I don't have access to a 16-bit system right now, but here's what something similar literally looks like in 32 bit x86 code:

Binary code    Instruction
BEA43F4600     mov esi, offset @HelloString  
E8F2FFFFFF     call PrintString
EBFE           @1: jmp @1
48656C6C6F     @HelloString: "Hello"

Of course the actual offset of @HelloString and the actual address of PrintString depends on the context.

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I don't quite get it - could you define in pics or maybe more in depth? – Jump if not Equal Sep 9 '13 at 21:46
I updated my response. – 500 - Internal Server Error Sep 9 '13 at 22:33

The answer to your question depends a litlle bit on how your binary file is executed.

Assuming for the moment an operating system is used like Linux or MS-windows, a binary file is complicated, with header information and such. Let's ignore that and concentrate how it looks once the program is in memory.

It is slightly simpler.

code area

code prelude


code postlude

data area

MYDATA: data "caga",0AH

The area's are traditionally called segments. Now that name is hijacked by Intel and they are called sections, by Microsoft as well as linux (ELF). There is a strong relation though. The MOV is where your program starts, but there is a need for a setup prelude and for a postlude (or you would never get back to Linux again). In a typical Linux/Windows situation on a Pentium, you'll see that the sections are supported by the Intel segment hardware. The bottom line is, you will not be able to jump to MYDATA, i.e. set the program counter to contain MYDATA. Instead the hardware will treat you to a "segmentation fault" on linux, and maybe a blue screen on Windows.

To be sure, you can execute "data", because in fact code is just data that is at the right place and time to be executed. E.g. you can force what follows to be executable by putting in a line like SECTION .text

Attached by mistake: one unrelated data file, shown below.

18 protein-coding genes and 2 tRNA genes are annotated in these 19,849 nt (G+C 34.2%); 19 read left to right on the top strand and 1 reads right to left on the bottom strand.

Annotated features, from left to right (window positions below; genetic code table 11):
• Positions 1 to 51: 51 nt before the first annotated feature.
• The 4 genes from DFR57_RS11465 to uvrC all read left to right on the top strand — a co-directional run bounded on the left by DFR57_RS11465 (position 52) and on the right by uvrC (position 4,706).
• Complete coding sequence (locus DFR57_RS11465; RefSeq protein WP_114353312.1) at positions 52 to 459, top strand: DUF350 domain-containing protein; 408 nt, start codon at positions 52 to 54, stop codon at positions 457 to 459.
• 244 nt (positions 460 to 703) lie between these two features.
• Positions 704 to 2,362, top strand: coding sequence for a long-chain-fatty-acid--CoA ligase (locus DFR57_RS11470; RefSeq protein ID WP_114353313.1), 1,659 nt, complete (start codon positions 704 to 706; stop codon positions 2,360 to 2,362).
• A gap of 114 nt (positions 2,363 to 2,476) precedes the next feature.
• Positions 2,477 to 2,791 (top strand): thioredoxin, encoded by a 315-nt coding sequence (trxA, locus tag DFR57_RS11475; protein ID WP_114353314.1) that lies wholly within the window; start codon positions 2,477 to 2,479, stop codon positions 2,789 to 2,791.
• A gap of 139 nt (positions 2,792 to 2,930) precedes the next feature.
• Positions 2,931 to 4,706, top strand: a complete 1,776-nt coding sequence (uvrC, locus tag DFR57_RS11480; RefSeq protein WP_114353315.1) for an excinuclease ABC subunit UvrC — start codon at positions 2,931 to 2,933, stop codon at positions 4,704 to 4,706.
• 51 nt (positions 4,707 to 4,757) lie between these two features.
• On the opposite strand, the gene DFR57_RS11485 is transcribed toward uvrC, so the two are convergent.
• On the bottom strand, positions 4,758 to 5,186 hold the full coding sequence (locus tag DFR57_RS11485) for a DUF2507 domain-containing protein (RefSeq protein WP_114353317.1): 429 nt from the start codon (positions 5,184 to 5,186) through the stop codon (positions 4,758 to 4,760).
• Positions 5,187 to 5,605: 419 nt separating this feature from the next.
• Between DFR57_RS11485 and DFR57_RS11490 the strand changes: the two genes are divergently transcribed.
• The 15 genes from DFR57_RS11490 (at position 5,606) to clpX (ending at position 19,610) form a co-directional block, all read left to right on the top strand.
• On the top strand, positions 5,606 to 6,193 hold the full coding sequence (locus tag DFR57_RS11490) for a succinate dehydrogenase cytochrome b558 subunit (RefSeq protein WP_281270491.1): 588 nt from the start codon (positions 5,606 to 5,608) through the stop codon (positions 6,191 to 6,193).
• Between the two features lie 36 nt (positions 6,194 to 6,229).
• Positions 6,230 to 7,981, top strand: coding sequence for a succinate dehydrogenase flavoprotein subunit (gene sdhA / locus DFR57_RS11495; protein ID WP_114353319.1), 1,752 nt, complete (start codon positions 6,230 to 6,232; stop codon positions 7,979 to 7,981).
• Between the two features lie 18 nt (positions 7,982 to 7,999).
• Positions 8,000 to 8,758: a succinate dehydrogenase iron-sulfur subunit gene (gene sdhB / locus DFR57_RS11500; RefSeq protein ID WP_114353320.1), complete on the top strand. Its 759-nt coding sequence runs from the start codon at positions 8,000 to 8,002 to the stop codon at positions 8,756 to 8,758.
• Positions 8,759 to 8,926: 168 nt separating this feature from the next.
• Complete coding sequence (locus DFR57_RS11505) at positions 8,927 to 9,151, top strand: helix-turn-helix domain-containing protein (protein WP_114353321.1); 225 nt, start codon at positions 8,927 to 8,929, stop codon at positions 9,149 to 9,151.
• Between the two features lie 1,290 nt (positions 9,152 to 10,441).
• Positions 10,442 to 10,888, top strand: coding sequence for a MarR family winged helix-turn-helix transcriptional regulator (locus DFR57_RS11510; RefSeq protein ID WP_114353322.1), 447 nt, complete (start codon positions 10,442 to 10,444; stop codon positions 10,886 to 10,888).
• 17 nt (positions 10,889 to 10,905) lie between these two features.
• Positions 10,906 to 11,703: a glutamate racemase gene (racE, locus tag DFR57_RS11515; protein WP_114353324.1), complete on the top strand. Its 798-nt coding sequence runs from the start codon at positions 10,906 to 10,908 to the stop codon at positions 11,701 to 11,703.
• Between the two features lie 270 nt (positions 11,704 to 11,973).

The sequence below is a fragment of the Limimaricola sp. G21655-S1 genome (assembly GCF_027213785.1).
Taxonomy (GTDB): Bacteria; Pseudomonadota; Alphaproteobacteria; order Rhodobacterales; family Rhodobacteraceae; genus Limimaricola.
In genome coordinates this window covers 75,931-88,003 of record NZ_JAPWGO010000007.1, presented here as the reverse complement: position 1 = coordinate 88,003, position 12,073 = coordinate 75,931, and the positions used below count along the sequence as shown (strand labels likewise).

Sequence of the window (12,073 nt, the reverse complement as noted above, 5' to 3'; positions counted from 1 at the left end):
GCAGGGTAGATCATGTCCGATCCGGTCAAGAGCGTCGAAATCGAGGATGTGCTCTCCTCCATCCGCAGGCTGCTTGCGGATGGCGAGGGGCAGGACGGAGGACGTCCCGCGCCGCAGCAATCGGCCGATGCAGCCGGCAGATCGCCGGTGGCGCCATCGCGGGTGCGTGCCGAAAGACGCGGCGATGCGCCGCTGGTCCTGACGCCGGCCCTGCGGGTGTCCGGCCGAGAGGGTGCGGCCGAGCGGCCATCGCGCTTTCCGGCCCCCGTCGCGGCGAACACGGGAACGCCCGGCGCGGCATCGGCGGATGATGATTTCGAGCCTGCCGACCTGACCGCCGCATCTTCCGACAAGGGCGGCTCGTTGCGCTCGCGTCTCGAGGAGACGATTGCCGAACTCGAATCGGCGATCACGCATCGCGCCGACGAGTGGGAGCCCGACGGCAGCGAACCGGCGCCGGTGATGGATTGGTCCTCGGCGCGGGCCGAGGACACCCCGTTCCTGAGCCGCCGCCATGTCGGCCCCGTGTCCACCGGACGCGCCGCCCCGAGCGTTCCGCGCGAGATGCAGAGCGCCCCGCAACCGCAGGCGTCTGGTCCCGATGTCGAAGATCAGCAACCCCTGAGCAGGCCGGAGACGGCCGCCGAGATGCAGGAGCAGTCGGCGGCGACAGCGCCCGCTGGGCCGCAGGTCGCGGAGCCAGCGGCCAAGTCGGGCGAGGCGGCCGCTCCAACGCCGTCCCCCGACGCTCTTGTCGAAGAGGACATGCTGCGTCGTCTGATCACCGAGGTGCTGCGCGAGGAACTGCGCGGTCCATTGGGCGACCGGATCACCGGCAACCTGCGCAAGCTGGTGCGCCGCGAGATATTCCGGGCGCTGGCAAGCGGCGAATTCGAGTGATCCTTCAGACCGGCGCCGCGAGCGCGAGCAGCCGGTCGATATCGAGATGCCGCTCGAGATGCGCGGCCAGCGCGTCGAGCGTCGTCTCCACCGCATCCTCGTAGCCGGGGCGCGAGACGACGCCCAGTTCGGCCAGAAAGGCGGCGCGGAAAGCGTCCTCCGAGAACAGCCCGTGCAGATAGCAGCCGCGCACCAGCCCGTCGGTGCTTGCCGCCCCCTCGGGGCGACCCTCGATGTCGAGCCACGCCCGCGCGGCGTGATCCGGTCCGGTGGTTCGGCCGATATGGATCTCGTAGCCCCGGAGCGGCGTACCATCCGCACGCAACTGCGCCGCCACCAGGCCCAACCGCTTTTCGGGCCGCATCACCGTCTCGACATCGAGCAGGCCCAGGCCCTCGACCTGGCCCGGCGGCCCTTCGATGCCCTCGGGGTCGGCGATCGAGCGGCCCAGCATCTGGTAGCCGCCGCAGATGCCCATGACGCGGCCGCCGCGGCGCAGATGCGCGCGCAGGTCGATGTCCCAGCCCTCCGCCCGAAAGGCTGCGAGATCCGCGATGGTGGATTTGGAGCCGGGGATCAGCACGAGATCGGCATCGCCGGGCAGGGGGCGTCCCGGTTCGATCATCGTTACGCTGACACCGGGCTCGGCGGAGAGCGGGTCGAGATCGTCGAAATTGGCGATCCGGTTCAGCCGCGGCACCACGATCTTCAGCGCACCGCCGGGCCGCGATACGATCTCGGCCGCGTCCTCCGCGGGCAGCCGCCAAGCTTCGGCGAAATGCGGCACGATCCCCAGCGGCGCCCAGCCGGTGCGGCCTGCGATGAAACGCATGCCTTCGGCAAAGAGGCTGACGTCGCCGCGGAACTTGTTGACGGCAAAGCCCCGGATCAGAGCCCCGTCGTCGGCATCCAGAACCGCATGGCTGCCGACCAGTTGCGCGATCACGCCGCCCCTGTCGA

(Silly, I know. I.m not making this up.)

In an assembler program code section you can say MOV AL,BL and it will put 0x88 and 0xD8 in the code segment in two successive bytes. The same effect can be had if you put

DB 0x88, 0xD8

at the exact same place in your program.

You'll understand that the above is greatly simplified. E.g. a typical ELF binary can easily contain 20 sections. It too is somewhat specific for Intel, but specific is easier to understand than abstract.

Your example is clearly a booting situation. It is not complete because the HelloString is missing. Now if we added it to the end of the program, HelloString is remembered as an address, i.e. a number. While assembling the MOV SI,.. instruction a hole was left to fill that number in. After processing the whole file once, the HelloString address is known and the assembler fills it in.

Groetjes Albert

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Technically, I just wanted to know how this would work from a bare machine (i.e. after boot, instructions executed from a single file; no operating system, memory management, kernel, etc.). Just for simplicity, but thanks anyways. – Jump if not Equal Dec 3 '13 at 22:54
Be aware that files only exist in an operating system. I've edited my answer to be more specific to your example. – Albert van der Horst Dec 26 '13 at 14:20